Feels pressure….steps up and delivers the ball


The only chance the Browns have Sunday is for a low-scoring affair. Chew clock with Nick Chubb, avoid turnovers, and pressure Brady all afternoon. An 80s throwback game is their path to victory.

The Whip Around

1. Pete Carroll’s risk averse way of coaching is doing his team zero favors. Settling for field goals and punting on the defense’s side of the field is playing into his opponents’ hands. The best weapon in the league and MVP to this point, Russell Wilson, is Seattle’s path to victories. Their defense is below average. It cannot withstand the pressure Carroll’s decisions are putting on them. Give it to Russ instead.

2. What’s wrong with the Eagles? An embarrassing beat down at the hands of an average Cowboys team should have alarms sounding in Philadelphia. Although they’re still missing DeSean Jackson, the offense needs to chuck it. 12th in the league in run percentage, this is way too high for a Carson Wentz led team, regardless of wide receiver injuries. Jordan Howard is average, and Miles Sanders is an inconsistent rookie. Put the game in the hands of your former MVP candidate.

3. Aaron Rodgers is heating up. Accounting for five touchdowns against the Raiders, Rodgers’ slow start to the season is history. Able to rely on a strong defense and a stout running game, the Pack looks like a contender. NFC teams would be wise to wrestle home field advantage away from the Packers. January games in Green Bay against that defense won’t end well.

4. While hoping to tread water in Drew Brees’ absence, the Saints have been one-legged skiing. Teddy Bridgewater has been what the doctor ordered, completing almost 68% of his passes while throwing only two picks. Another team historically defensively challenged, New Orleans is dominating games on both sides of the ball unlike anyone outside of New England. The culture Sean Payton has built in Louisiana, for a franchise as bad as any in the league before they hired him, is awe-inspiring. After last year’s gruesome ending, a Saints Super Bowl title would be the icing on the cake.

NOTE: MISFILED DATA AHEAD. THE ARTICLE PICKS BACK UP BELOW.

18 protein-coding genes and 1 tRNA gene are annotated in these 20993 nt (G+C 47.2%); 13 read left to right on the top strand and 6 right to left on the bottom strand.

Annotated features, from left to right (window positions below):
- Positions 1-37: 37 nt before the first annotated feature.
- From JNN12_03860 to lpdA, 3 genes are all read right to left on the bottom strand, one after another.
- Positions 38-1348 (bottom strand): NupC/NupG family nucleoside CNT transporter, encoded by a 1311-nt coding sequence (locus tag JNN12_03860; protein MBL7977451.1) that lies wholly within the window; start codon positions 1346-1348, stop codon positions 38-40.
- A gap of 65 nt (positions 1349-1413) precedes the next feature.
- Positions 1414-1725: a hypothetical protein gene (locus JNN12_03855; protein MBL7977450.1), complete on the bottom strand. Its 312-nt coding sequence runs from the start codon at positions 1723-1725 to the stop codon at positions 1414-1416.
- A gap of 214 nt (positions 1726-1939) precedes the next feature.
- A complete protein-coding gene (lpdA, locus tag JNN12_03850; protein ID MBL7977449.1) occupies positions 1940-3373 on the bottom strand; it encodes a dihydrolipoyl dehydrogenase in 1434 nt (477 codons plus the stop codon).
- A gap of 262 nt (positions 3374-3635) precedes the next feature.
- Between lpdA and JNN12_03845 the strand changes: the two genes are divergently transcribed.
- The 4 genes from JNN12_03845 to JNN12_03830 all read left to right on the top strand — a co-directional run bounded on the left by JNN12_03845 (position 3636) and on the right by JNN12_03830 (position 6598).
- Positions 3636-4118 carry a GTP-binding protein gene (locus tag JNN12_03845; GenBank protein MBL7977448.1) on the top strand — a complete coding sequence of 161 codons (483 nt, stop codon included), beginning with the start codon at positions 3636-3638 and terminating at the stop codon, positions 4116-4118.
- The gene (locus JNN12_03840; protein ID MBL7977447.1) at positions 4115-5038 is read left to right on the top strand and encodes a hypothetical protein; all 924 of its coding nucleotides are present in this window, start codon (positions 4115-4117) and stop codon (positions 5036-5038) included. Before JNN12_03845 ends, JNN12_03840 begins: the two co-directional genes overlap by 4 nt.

5. Though Jared Goff has struggled, don’t forget about the Rams. With last week’s trade for Jalen Ramsey, Los Angeles pairs the game’s best corner with Aaron Donald. With Dante Fowler Jr. submitting three sacks on Sunday, no team possesses star power on defense like L.A. Can Sean McVay devise a scheme to limit Goff’s errors? Will he survive relying on his defense to win games?

6. Andy Dalton with the toss of the year. Nice look, Red Rocket.

7. Kirk Cousins is a dark horse MVP candidate? Things are trending upward in Minnesota again, what with the QB playing nice with wide receivers Adam Thielen and Stefon Diggs again after some passive aggressive comments from each earlier in the season. Washington is in town for a hum drum Thursday Night game, cementing another week of harmony in the Land of the Lakes. The rubber hits the road after, with games against Kansas City, Dallas, Denver, and Seattle on the horizon. Will things look as rosy in a month?

8. Chicago has a Mitchell Trubisky problem. Strong defensively with perennial Defensive Player of the Year candidate Khalil Mack and Kyle Fuller and Prince Amukamara at the corners, the offense remains in neutral. Though short on talent around him, Trubisky is struggling, missing receivers and looking lost in Matt Nagy’s offense. How long will the Bears remain patient with him? A team built to win now and coming off an NFC North title a year ago, Chicago wants to avoid getting on the QB merry-go-round again, but may have no choice.

9. Eric Ebron’s stunning touchdown catch was so spectacular it never crossed announcer Greg Gumbel or Trent Green’s mind that he got both feet down in bounds. A beauty.

10. If Washington plays Dwayne Haskins again this year, he should sue for malpractice. Star left tackle Trent Williams demanded a trade during mini-camp and has yet to show up to the team. 34-year-old Adrian Peterson is their best offensive player, and he’s hurt. At least Miami has admitted they’re tanking.

Live look in Washington


Ownership in Washington is clueless. Ineptitude of this magnitude funnels from the top. Twenty years of horrible coaching hires and free agent signings litter Dan Snyder’s tenure as owner. He’s sued season ticket holders and demanded a newspaper to fire a writer he didn’t like. If not for the Browns, his team would’ve been the laughingstock of the NFL during the last decade. Shame on Snyder for destroying a once proud franchise.